Currently browsing author

Page 2

Blog Catch-up #1: Archaeology and Survey in the Nile Delta at Naukratis

Due to commitments in the field over the last month or so it has proved difficult to keep up to date with the blog. Now seemed like a good time to produce a few posts to highlight some recent fieldwork and site visits, starting with a recent survey at Naukratis. In May 2014 I conducted geophysical survey at this archaeological site in the Nile Delta. Continue reading →

Southampton confirms top 20 status amongst UK universities

Kristian Strutt:Archaeology and Foresics at 8th place in Southampton. Originally posted on University of Southampton's Noticeboard: The University has consolidated its position amongst the UK’s top 20 institutions by placing 19th overall in the 2015 Guardian University Guide. The climb of five places in The Guardian follows Southampton’s rise to 16th in the recent table published by the Complete University Guide. Continue reading →

New Discoveries at Ostia Antica and the Isola Sacra

  David Knight undertaking magnetometry in the vicinity of the Tiber levee on the Isola Sacra in 2008 The new discovery of extensive urban remains to the north of the river Tiber at Ostia Antica highlights part of the survey project conducted between 2008 and 2012 across the Isola Sacra, the area of delta between Ostia Antica and Portus. Continue reading →

Theban Waterscapes and Harbours Survey THaWS 2014 – Measure for Measure

The current season of THaWS fieldwork has given the team some time for reflection on the survey results from 2012 and 2013, and has provided an opportunity for addressing some of the outstanding issues related to the mapping of Thebes on the west and east banks. Survey work throughout the 2012-2014 has been carried out by the team members, including the project director Angus Graham, who oversees the work with the Egypt Exploration Society (EES; Continue reading →

Archaeological Survey at Ras Al Hadd, Oman

Over the last few weeks a team from the University of Southampton has been working with a team from the British Museum, surveying the archaeological site at Ras Al Hadd. The focus of the survey work was to carry out a topographic survey of the site, and to conduct magnetometer and GPR survey of areas of the occupation mound, prior to the commencement of excavation of the site. Continue reading →

Portus Summer Blog Round-Up

Between May and December last year I found myself working for quite a period of time on the Portus survey and excavations. The research and practical elements of the project were, as ever, thrilling, involving a large team of individuals from different backgrounds interested in different aspects of the archaeology of the site and surrounding landscape, and on the different approaches and methods applied as part of the project. Continue reading →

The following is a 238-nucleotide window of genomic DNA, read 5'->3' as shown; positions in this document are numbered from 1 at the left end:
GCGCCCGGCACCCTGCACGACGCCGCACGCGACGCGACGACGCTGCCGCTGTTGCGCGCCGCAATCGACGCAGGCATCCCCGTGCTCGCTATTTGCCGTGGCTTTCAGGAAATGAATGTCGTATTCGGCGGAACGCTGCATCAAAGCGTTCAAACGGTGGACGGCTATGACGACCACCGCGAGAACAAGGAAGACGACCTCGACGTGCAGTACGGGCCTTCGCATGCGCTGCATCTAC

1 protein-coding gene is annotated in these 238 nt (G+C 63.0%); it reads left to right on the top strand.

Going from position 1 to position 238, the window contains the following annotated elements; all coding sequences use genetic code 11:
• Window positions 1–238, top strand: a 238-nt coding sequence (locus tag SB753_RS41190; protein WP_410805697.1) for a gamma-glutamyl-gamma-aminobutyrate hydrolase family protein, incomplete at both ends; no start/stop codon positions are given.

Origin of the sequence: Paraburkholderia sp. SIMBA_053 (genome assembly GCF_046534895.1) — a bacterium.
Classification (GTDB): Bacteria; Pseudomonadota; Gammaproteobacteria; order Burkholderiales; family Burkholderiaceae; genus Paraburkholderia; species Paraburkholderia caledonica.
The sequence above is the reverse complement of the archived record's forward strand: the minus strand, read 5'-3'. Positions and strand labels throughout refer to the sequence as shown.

Electrical Resistivity Tomography on the Isola Sacra

Further to my last post, the week before last was spent with a team from the British School at Rome carrying out a single Electrical Resistivity Tomography (ERT) profile across part of the Isola Sacra, designed to complement the magnetometer survey of the area, and recent coring undertaken by Ferreol Salomon. The Necropolis di Porto, showing the Via Flavia, between Portus and Ostia Antica. Continue reading →

Contemplating Data Analysis and Narrative

The lengthy period since my last blog post represents a diversion from the usual pattern of fieldwork and rapid turn-around of research reports and has provided some time for reflection on the nature of the types of data we collect as archaeologists and what we do with it. Much of the work of recent months has been related to large-scale research projects, and the analysis and interpetation of varying forms of geophysical and archaeological data to a number of different research agendas. Continue reading →

Portus Field School Week Two: canals, boats and local residents

The second week of the field school started in reflective mood, with a wander down the length of the Roman canal or Fossa Traiana that still forms the principal link between the modern town of Fiumicino, the coast and the Tiber. In spite of the balmy weather and the tranquil evening, the sea was in restless mood, with the waves breakingon the breakwater, and waves channelling up the canal, one after the other, pitching the fishing boats against the edge of the jetty. Continue reading →